Sadly, more than 90% of the products on the market are chemicals. The first question we should ask is, “What is the difference between concentrated, whole food nutrients and synthetic mega-, multi-, anti-oxidant supplements?” The second question is, “What is the impact on my health?”
A properly processed whole food supplement contains an infinite number of vitamins, minerals and enzyme co-factors that work together synergistically to support the health of your body. I say infinite because science has not finished finding all of the useful nutrients in a single carrot. What makes us think that we truly understand which is the most important? Isolating out “THE” one most effective element is a way of standardizing, controlling, obtaining a patent and also a way of manufacturing a product for pennies and selling for a huge profit.
In reality what many think happens when you take a synthetic vitamin such as ascorbic acid or alpha tocopherol is that you may feel better at first. If your body has the co-factors needed to utilize the isolate, you will make use of that for a few days or weeks. However, as the co-factors are used up, you may find you are increasingly deficient in the very nutrient you are taking!
When looking at supplement labels, you want to look for whole food ingredients Examples are beets, pea vine, liver, wheat germ, buckwheat, kale, barley grass, carrots, etc. These do not sound glamorous, but they are the living fuel that you need for the job of regenerating yourself on a daily basis.
There are very few whole food supplements on the market. Even among those that are whole food, many are not processed in such a way as to maintain the enzymes and nutrients at their highest levels. There are several reasons for this.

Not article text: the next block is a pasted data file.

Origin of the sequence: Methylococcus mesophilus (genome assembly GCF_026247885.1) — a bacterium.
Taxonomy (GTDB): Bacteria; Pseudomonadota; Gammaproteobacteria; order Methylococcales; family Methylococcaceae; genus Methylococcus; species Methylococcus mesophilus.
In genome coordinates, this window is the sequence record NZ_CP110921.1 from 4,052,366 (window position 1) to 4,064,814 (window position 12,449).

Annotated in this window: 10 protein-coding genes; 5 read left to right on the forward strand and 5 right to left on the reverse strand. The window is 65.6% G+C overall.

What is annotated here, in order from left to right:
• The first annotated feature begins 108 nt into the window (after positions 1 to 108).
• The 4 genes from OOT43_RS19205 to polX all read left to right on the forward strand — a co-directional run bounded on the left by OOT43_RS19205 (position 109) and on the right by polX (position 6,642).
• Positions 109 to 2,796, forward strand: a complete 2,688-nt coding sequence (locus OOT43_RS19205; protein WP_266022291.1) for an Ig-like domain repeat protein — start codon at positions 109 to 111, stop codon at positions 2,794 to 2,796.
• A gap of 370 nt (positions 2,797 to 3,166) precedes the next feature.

- First, it is more costly to grow an orange organically, cold process it and press and package it in a way that preserves the enzymes and co-nutrients and yet offers some reasonable shelf life. Contrast this to the inexpensive process of synthetically manufacturing the isolate of the vitamin and you can see there is an economic motivation.
- Secondly, there is a marketing advantage to synthetics. It is very confusing to the consumer to see one product that shows 1000 mg Vitamin C (ascorbic acid) and then compare that to a whole food supplement that only shows 17mg Vitamin C (ascorbic acid). We think, “Surely more is better.” Legally, the only portion of the Vitamin C Complex that is allowed to be called Vitamin C is the isolate, ascorbic acid, although it comprises only about 5% of the whole Vitamin C complex.
- Thirdly, you may wonder how the current system of labeling the isolate as the vitamin came to be. The heritage of modern medicine and pharmaceutical research is to isolate each of the parts, determine the role that each part plays and then put it back together in a way that is superior to the original product found in nature. This is one of the foundational differences between holistic health care and conventional or modern medicine.